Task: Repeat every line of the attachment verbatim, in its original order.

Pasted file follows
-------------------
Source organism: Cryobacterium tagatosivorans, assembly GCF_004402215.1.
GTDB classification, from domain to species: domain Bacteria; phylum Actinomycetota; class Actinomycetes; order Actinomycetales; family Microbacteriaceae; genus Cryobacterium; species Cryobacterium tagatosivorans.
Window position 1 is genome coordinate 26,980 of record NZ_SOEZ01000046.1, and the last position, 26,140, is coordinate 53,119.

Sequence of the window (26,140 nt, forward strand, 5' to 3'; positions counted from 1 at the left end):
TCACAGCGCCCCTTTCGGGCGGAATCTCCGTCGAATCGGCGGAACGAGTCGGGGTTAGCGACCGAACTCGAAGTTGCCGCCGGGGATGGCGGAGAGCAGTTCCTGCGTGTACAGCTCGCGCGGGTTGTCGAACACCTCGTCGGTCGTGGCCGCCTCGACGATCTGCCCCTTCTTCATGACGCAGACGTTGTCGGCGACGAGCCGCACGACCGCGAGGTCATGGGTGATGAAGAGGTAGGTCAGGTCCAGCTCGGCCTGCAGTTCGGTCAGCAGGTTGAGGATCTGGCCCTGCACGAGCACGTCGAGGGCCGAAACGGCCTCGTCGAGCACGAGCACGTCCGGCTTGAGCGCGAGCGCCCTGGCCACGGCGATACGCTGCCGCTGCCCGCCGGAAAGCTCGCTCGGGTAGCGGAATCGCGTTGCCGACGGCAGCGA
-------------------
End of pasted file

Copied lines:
Source organism: Cryobacterium tagatosivorans, assembly GCF_004402215.1.
GTDB classification, from domain to species: domain Bacteria; phylum Actinomycetota; class Actinomycetes; order Actinomycetales; family Microbacteriaceae; genus Cryobacterium; species Cryobacterium tagatosivorans.
Window position 1 is genome coordinate 26,980 of record NZ_SOEZ01000046.1, and the last position, 26,140, is coordinate 53,119.

Sequence of the window (26,140 nt, forward strand, 5' to 3'; positions counted from 1 at the left end):
TCACAGCGCCCCTTTCGGGCGGAATCTCCGTCGAATCGGCGGAACGAGTCGGGGTTAGCGACCGAACTCGAAGTTGCCGCCGGGGATGGCGGAGAGCAGTTCCTGCGTGTACAGCTCGCGCGGGTTGTCGAACACCTCGTCGGTCGTGGCCGCCTCGACGATCTGCCCCTTCTTCATGACGCAGACGTTGTCGGCGACGAGCCGCACGACCGCGAGGTCATGGGTGATGAAGAGGTAGGTCAGGTCCAGCTCGGCCTGCAGTTCGGTCAGCAGGTTGAGGATCTGGCCCTGCACGAGCACGTCGAGGGCCGAAACGGCCTCGTCGAGCACGAGCACGTCCGGCTTGAGCGCGAGCGCCCTGGCCACGGCGATACGCTGCCGCTGCCCGCCGGAAAGCTCGCTCGGGTAGCGGAATCGCGTTGCCGACGGCAGCGA